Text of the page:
Areas affected by spongy moth defoliation in 2022

Defoliation caused by spongy moth in Ontario decreased to 58,031 hectares in 2022, down from almost 1.8 million hectares in 2021. This area included both light and moderate to severe defoliation in the Southern Region. Most defoliation occurred in Southwestern Ontario in the Aylmer and Guelph districts.

Visit ministry work centres to see a map of our districts.

Defoliation caused by spongy moth was most severe in forest stands containing species of:

  • oak
  • maple
  • poplar
  • willow
  • other broadleaf trees

Southern region

In 2022, the extent and severity of defoliation decreased in all districts in the Southern Region.

Most of the moderate to severe defoliation was recorded in the southwestern districts including Aylmer and Guelph:

  • Aylmer District had the largest area of moderate to severe defoliation of 17,057 hectares, a decrease from 120,487 hectares in 2021
  • Guelph District had areas of moderate to severe defoliation of 3,158 hectares, a decrease from 112,978 hectares in 2021

Large areas of light defoliation were recorded in southwestern districts including Aylmer, Guelph and Midhurst.

In Southeastern Ontario, small, localized areas of moderate to severe defoliation were recorded in the following districts, which all had less defoliation than in 2021:

  • Peterborough District defoliation totalled 942 hectares
  • Kemptville District defoliation totalled 685 hectares
  • Pembroke District defoliation totalled 452 hectares

Map of areas defoliated by spongy moth in 2022 across Ontario

Map of Northeast and Southern Ontario, showing spongy moth defoliation areas mostly in southwestern Ontario.
Enlarge Map

Spongy moth populations in 2023

In 2022, we conducted surveys to forecast anticipated spongy moth populations in 2023. The forecast is based on fall egg mass density, which is the number of egg masses on trees in a given area. We use this data to help forecast defoliation. Survey locations were selected to:

  • support operational surveys in 2023
  • confirm the state of the current outbreak

Although the spongy moth is considered an invasive species regulated by federal quarantine legislation, it has evolved to a state of naturalization. This means the spongy moth population may have periodic outbreaks, which is what occurred in 2020 and 2021. As part of the quarantine legislation, you are not allowed to move firewood from regulated areas where spongy moth has been found.

2022 egg mass survey results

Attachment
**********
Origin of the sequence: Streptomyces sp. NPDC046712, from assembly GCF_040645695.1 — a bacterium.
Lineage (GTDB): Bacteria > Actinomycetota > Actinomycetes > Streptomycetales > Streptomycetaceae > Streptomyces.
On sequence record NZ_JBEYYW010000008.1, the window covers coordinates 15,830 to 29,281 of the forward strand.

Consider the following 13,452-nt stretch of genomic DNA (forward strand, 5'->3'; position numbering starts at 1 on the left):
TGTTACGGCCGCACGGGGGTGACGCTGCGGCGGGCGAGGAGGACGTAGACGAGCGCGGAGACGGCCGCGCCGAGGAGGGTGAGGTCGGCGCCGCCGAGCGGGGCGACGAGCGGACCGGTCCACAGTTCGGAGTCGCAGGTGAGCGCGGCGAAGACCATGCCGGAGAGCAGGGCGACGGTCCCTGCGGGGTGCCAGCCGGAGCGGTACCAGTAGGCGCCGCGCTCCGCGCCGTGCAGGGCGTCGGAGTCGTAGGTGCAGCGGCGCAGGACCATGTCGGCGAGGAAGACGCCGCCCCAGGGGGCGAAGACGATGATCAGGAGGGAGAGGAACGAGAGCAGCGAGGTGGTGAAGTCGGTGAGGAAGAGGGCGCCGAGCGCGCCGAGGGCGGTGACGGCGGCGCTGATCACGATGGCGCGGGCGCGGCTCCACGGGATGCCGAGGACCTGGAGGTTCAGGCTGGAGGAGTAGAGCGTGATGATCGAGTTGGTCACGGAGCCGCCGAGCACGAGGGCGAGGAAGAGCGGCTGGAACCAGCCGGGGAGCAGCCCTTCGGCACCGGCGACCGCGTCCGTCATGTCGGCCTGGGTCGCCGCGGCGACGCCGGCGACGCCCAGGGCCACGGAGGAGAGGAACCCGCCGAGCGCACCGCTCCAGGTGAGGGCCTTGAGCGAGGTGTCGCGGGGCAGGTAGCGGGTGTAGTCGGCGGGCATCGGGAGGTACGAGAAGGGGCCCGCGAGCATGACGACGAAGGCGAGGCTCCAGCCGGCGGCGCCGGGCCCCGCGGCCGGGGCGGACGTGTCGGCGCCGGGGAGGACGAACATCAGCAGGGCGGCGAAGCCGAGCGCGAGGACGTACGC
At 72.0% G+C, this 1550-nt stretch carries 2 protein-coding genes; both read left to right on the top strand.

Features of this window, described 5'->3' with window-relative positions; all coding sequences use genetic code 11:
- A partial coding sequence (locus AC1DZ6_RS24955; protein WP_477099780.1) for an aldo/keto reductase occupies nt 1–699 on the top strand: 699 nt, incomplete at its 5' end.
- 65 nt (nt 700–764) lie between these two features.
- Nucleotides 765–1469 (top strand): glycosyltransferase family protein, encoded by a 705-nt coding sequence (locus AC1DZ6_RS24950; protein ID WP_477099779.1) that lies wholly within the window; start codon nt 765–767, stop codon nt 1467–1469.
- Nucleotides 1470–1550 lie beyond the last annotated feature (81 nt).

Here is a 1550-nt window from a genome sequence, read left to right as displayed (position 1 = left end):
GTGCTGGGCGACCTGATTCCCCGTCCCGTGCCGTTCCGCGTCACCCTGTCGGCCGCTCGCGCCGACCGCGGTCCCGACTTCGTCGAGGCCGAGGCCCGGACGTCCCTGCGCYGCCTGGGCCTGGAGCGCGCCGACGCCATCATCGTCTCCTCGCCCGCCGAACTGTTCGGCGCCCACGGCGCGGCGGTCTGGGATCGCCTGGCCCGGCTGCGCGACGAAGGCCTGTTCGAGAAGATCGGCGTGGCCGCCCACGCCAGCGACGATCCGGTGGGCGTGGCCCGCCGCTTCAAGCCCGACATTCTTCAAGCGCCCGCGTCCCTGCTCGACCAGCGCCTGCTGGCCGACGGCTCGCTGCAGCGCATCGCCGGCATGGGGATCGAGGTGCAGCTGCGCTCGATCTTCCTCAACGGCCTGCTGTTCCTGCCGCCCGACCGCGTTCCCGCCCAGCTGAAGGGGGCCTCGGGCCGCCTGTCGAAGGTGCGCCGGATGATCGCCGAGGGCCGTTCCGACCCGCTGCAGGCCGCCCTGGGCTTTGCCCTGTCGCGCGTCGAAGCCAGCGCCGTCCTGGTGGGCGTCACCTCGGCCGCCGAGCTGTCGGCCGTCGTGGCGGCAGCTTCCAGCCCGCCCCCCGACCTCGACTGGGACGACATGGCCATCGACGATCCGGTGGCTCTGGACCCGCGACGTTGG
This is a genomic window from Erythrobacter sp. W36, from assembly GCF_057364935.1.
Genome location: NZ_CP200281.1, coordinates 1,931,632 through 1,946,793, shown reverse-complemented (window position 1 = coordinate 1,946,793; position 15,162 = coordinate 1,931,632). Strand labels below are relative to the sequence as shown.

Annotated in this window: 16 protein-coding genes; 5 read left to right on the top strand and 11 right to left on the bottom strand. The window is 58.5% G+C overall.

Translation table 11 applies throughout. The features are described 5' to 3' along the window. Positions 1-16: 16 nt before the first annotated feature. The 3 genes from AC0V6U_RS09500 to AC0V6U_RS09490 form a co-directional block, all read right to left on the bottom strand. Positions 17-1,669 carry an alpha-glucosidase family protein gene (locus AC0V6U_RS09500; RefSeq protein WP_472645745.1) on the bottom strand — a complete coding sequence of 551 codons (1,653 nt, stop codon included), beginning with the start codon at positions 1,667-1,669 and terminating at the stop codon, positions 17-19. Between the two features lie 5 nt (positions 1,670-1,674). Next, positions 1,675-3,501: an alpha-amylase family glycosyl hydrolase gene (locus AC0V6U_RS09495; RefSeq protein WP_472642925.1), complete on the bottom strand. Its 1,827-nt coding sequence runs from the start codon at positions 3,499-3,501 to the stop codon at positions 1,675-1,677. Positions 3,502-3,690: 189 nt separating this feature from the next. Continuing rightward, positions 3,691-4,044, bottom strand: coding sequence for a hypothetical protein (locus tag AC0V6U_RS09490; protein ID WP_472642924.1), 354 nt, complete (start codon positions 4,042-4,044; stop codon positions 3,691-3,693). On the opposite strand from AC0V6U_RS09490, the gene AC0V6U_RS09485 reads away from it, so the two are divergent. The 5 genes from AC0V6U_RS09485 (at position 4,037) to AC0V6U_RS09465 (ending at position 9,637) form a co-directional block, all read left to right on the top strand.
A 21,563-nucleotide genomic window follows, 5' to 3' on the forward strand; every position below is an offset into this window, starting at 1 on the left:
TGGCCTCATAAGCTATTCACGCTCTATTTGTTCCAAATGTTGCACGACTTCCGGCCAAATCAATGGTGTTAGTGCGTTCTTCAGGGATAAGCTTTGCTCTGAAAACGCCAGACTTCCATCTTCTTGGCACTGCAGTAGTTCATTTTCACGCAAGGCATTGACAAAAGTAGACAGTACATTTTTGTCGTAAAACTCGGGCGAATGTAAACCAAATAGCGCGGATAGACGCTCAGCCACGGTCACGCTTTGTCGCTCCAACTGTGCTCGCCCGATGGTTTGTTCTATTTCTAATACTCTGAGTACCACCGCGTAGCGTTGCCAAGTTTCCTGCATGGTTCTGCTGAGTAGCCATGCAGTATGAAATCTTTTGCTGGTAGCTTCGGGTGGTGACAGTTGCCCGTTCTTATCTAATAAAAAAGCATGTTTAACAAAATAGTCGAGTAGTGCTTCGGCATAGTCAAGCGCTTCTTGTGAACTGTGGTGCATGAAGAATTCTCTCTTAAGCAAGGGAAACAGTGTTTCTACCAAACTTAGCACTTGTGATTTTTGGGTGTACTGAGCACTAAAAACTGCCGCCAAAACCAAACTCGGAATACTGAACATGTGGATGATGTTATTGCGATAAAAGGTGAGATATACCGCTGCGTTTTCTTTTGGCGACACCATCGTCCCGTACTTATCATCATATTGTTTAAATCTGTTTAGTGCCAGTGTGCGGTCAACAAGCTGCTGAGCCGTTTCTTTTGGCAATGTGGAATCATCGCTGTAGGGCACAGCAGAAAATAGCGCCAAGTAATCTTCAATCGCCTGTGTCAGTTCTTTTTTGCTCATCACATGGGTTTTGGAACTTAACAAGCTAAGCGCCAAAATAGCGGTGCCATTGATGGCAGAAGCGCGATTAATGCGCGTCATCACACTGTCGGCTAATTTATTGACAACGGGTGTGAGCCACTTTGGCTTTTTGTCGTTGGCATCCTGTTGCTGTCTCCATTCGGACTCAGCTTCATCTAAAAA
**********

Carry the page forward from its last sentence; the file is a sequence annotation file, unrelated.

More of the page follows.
Based on egg mass surveys conducted in late fall in all districts across the Southern Region, defoliation in 2023 is forecast to be:

  • severe in areas of Aylmer, Guelph, Parry Sound and Bancroft districts
  • moderate in areas of Kemptville, Bancroft, Aurora and Aylmer districts
  • light in areas of Midhurst, Bancroft and Parry Sound districts
  • nil (none) in areas of Pembroke and Bancroft districts

During the survey, we observed egg mass predation (attacks) by birds and small mammals. At some egg mass sample sites, we also found evidence of parasitism. For example, small pinholes in egg masses indicated the presence of the tiny parasitic wasp, Ooencyrtus kuvanae.

These predators and parasites can help to reduce spongy moth populations, but we won’t know their effects until the spongy moth larvae emerge in the spring.

Map of projected 2023 spongy moth defoliation

This map shows:

  • spongy moth damage in 2022, represented by shaded areas
  • the defoliation forecast for 2023 (represented by dots, which are egg mass survey locations)
Map of southern Ontario showing distribution of projected 2023 spongy moth defoliation
Enlarge Map

Forecasting defoliation: Egg mass survey protocol

To forecast spongy moth defoliation, we use a modified Kaladar plot (MKP) protocol at select locations across the defoliated area. This protocol considers:

  • egg mass location in the stand
  • the proportion of new egg masses relative to old ones

The total number of egg masses per hectare is used to forecast spongy moth defoliation for the following year:

  • severe defoliation (more than 75% of forest stand) is projected in areas with more than 6,175 egg masses per hectare
  • moderate defoliation (40% to 75% of forest stand) is projected in areas with 1,236 to 6,175 egg masses per hectare
  • light defoliation (1% to 40% of forest stand) is projected in areas with 1 to 1,235 egg masses per hectare
  • nil defoliation (0% of forest stand) is projected in areas with 0 egg masses per hectare

Complete an egg mass survey

To complete your own egg mass survey on your property, you can request the modified Kaladar plot (MKP) protocols from us by emailing info.mnrfscience@ontario.ca.

Contact us

Visit our forest health conditions page to read our annual report summaries.

For more information, email us at info.mnrfscience@ontario.ca.